How does Google search?
Written by Alex Armstrong   
Thursday, 25 August 2011

Google has produced a video that gives some idea of the ever-changing algorithms it now uses instead of page rank. What does it tell us?

It is almost legend that that Google was founded by two computer scientists, Larry Page and Sergey Brin of course, who invented the page rank algorithm. It is this algorithm that made Google different from every other search engine before and since and it is a deep, clever and mathematical idea.

But over time the web has grown and computing the page rank has become a huge task. In addition the sophistication of the web and the users trying to subvert search has made the simple use of page rank less and less effective.

Google has always supplemented its search methods by additional algorithms designed to augment the raw page rank, but over the years it has increasingly de-emphasized page rank to the point where now it strongly promotes the idea that you should basically ignore it.

You may still be quoting the page rank of your web site, and even employing SEO to try and increase it, but the message is that page rank is dead.

So what does Google use?

Of course Google isn't going to say because in the search game secrecy is the best way to not only keep your competitors in the dark (Bing are you listening) but to make it more difficult for users wanting to game the system.

In a moment of uncharacteristic openness, Google has released a video which outlines how it all works.

Well not really, the video still doesn't give very much away, but the whole tone seems to have changed from page rank to "signals". The idea is that ranking engineers look at poorly performing searches and then come up with a hypothesis about what "signals" could be added to the selection algorithm that might improve it. Then they test the hypothesis and if it works - the Google algorithm is tweaked.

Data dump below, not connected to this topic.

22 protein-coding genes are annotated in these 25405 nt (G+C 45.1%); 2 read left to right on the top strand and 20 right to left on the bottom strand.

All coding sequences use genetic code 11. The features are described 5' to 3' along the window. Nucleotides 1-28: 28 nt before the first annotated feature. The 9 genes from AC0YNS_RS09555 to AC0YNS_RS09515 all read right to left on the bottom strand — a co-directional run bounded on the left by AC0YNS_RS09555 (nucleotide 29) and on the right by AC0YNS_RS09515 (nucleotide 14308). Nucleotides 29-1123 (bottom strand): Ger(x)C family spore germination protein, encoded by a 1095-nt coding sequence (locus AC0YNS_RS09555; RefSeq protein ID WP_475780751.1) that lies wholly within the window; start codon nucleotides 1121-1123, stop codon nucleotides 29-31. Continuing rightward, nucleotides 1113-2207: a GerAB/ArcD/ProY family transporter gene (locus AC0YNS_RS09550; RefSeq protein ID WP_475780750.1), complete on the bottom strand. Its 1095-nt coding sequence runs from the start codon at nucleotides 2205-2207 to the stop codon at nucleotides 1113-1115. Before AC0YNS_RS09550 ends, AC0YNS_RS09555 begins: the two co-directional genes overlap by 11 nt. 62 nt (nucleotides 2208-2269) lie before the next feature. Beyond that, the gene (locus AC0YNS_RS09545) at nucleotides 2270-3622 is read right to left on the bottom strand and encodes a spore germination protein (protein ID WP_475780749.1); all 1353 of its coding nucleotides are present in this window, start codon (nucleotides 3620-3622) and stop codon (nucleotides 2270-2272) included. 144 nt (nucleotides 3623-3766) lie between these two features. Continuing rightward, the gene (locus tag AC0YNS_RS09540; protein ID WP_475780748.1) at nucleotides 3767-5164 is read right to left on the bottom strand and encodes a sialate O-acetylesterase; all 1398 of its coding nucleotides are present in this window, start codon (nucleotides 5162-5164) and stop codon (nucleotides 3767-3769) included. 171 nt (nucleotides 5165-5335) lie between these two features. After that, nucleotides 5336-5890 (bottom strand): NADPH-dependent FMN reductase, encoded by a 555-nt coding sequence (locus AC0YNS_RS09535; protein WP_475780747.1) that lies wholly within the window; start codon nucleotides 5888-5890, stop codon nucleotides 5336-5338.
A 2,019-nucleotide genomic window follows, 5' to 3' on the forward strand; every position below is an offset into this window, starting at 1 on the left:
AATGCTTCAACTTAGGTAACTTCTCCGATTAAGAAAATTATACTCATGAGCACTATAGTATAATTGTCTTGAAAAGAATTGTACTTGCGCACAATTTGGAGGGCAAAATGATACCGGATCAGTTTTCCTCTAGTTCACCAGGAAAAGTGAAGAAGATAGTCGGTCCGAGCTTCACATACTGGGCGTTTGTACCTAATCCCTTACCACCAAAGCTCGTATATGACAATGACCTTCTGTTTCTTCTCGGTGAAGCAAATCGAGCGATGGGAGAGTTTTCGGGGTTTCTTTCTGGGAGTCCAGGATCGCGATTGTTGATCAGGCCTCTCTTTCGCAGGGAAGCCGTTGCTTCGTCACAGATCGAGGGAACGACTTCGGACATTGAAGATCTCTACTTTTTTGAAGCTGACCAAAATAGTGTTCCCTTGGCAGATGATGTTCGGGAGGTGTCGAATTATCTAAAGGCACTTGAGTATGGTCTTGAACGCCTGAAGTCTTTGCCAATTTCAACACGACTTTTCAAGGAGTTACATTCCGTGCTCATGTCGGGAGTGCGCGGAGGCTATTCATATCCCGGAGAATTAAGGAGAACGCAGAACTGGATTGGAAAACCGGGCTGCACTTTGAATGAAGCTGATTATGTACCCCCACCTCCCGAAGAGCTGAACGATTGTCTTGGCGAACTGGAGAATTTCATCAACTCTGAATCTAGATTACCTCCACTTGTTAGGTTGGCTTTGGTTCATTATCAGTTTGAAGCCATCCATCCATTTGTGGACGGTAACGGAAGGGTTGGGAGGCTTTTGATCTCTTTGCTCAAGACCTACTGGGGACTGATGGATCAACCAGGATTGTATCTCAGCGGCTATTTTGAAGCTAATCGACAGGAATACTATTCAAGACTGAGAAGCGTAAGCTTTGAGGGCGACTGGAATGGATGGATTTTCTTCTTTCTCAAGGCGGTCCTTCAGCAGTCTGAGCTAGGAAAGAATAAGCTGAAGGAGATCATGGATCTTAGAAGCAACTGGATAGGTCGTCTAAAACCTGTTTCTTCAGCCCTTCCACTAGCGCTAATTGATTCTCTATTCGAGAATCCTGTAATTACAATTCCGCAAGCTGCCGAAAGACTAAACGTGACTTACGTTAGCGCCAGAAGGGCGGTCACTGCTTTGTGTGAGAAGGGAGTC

So - no big idea, no fundamental algorithm, no mathematical theory. You guess what makes it better. You test the guess and incorporate it if its correct. The idea that Google changes its search algorithm nearly every day (a claimed 500 improvements each year) now seems so much more believable.

 

        

 

Google's problem is essentially an AI problem. If the search engine understands the query and understands all the websites it examines then it could deliver relevant results. The page rank algorithm was a way of finding out what humans thought of the content of a website and that could be used to determine relevancy. Now that this no longer works, the technique seems to be to search for signals other than page rank that correlate with relevancy - and if you take what is being said at face value then this is a dangerous approach.

As any AI researcher who has tried this sort of approach knows, the result is an ever-increasing mess of rules that often contradict each other and slowly grow to the point where the system becomes unmanageable. Let's hope that Google has a clever system that keeps its search algorithm clean and under control, otherwise it might just vanish in a puff of complexity.

 

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